Here are a few of the newsletters, freelance writers and podcasts I admire and read.
(*I have no affiliate links or business ties to these folks)
Lauren Ward is a top-tier freelance writer. She covers the personal finance space and is exceptional. Lauren also plays a key role in advising new and seasoned freelance writers.
👉 You can check out Lauren’s sage advice and insight here.
Brian O’Connor writes a stellar newsletter on strategy.
👉 Explore Brian’s sharp, helpful content at Outlier Growth:
Ben Goodey interviews SEO sages and wizards on his ‘How the Fxck SEO Podcast’
I listen to it for inspiration and SEO strategy.
👉 You can discover Ben and the SEO pros here:
Jordan: “I <heard several> people say, “lower your prices.” I find when your only strong suit is pricing it’s a harsh market. I haven’t lowered my prices and I’m not planning on it because I feel we offer a premium service.”
Erik: “You’ve been through several ups and downs, I would imagine, in having started your business. What failure are you most proud of?”
Jordan: “I realized I was taking on too much. I was not giving my assistants the two-week intensive training that I do now. I was trying to bring on too much, too many people, and then it went sideways. So I cut back.”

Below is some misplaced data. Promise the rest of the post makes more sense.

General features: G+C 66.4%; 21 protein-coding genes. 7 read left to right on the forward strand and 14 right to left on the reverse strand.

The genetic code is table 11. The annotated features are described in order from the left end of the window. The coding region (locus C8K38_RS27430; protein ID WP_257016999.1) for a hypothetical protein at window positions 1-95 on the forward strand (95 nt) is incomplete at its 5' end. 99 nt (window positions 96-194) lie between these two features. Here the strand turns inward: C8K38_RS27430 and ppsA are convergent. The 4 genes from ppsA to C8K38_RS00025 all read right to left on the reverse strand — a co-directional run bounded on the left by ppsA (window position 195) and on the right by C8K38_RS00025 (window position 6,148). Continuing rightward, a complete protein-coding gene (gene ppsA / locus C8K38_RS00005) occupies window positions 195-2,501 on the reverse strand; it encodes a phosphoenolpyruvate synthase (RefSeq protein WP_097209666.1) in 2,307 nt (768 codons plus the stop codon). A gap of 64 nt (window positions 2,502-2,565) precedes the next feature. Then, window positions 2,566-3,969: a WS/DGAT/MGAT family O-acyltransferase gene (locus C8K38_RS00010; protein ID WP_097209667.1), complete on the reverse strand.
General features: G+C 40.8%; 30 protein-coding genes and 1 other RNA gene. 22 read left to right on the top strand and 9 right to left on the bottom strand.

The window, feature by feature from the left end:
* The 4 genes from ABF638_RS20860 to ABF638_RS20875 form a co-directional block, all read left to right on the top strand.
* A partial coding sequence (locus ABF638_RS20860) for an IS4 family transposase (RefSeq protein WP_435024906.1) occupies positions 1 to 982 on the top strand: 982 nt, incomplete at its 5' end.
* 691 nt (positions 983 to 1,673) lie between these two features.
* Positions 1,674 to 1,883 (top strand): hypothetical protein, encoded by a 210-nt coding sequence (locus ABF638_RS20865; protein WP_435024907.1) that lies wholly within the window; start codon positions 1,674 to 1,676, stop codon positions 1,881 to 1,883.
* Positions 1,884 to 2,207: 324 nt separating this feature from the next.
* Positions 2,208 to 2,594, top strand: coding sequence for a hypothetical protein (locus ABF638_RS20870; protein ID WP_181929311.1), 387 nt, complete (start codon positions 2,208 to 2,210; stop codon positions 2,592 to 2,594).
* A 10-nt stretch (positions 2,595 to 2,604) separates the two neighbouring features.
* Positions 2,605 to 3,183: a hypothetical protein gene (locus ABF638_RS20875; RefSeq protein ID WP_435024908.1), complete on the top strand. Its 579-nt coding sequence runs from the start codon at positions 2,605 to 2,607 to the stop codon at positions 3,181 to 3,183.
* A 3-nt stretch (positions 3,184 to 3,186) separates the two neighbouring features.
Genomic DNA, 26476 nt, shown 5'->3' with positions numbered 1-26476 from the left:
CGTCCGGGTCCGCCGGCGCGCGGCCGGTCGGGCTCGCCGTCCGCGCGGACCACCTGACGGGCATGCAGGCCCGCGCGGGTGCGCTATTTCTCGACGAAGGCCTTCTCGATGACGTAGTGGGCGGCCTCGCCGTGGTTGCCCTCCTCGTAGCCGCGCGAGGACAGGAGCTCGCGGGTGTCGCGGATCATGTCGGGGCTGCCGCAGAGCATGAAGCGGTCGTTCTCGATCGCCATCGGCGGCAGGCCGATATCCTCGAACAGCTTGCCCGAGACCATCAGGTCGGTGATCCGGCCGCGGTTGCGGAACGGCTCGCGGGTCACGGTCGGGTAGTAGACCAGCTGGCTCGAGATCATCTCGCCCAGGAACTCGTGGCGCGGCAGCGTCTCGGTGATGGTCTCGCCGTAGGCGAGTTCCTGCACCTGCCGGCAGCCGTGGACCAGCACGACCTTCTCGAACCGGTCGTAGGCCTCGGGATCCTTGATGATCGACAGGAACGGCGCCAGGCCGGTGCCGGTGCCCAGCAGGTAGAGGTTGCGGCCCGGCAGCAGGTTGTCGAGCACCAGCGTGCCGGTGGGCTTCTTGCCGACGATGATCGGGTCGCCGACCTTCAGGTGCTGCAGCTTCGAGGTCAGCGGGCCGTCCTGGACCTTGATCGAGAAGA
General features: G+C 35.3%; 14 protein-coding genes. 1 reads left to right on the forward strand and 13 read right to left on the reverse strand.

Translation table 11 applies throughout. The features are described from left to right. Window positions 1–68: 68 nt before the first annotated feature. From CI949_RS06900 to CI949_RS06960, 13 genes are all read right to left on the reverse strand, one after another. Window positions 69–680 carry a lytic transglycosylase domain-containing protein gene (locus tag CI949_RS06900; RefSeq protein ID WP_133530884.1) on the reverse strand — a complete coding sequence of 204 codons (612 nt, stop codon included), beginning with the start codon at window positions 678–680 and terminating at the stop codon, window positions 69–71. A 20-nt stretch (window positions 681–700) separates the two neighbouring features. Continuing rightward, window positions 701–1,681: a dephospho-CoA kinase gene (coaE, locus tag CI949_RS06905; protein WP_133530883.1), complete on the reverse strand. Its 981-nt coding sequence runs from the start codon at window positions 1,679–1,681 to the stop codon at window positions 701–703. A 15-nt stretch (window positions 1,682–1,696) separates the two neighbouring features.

Erik: “What do you think is the biggest misconception folks have in collaborating with a virtual assistant?”
Erik: “What’s the straw that breaks the camel’s back when folks come to you and say, ‘I’ve had it. I can’t do this anymore. I need somebody on my team?'”
Jordan: “They have much <happening> and they’re growing at a really fast pace. It was fine for the first couple of years, but then all of a sudden everything started coming so fast.
The first thing they <typically> ask for is social media. As a business owner you shouldn’t be sitting there creating a post and commenting on social media. There’s many other things you could be doing that bring in money and <are> worth your time.
Invoicing is a big one. We work with clients that haven’t been paid in six months.
They forgot to send the invoice because it slips through the cracks. You can’t have that happen in a profitable business.”
Erik: “What makes a great VA?”
Erik: “What advice would you give today to folks that are working 9 to 6 and are thinking, ‘I want to do what Jordan does. I want to start my own business’?”
Jordan: “My advice would be to make sure that you’re in it for the long run. Do not try this if you’re not willing to put in the effort because it’s a long game. You know you’re going to be working long hours.
But the fruits of labor will come. You just have to be that motivated person and <stay> consistent. Put in the work that it takes and then it will pan out for you in the end.”
I’m always on the lookout for dynamic solopreneurs who want to share their story.
Drop me a note at email@example.com if you have an ideal interview candidate.
If you are starting your solopreneur biz or ready to improve your current strategy there are two steps you can take.
Note: Coaching sessions are with Erik and offered through Thinkaday, Inc.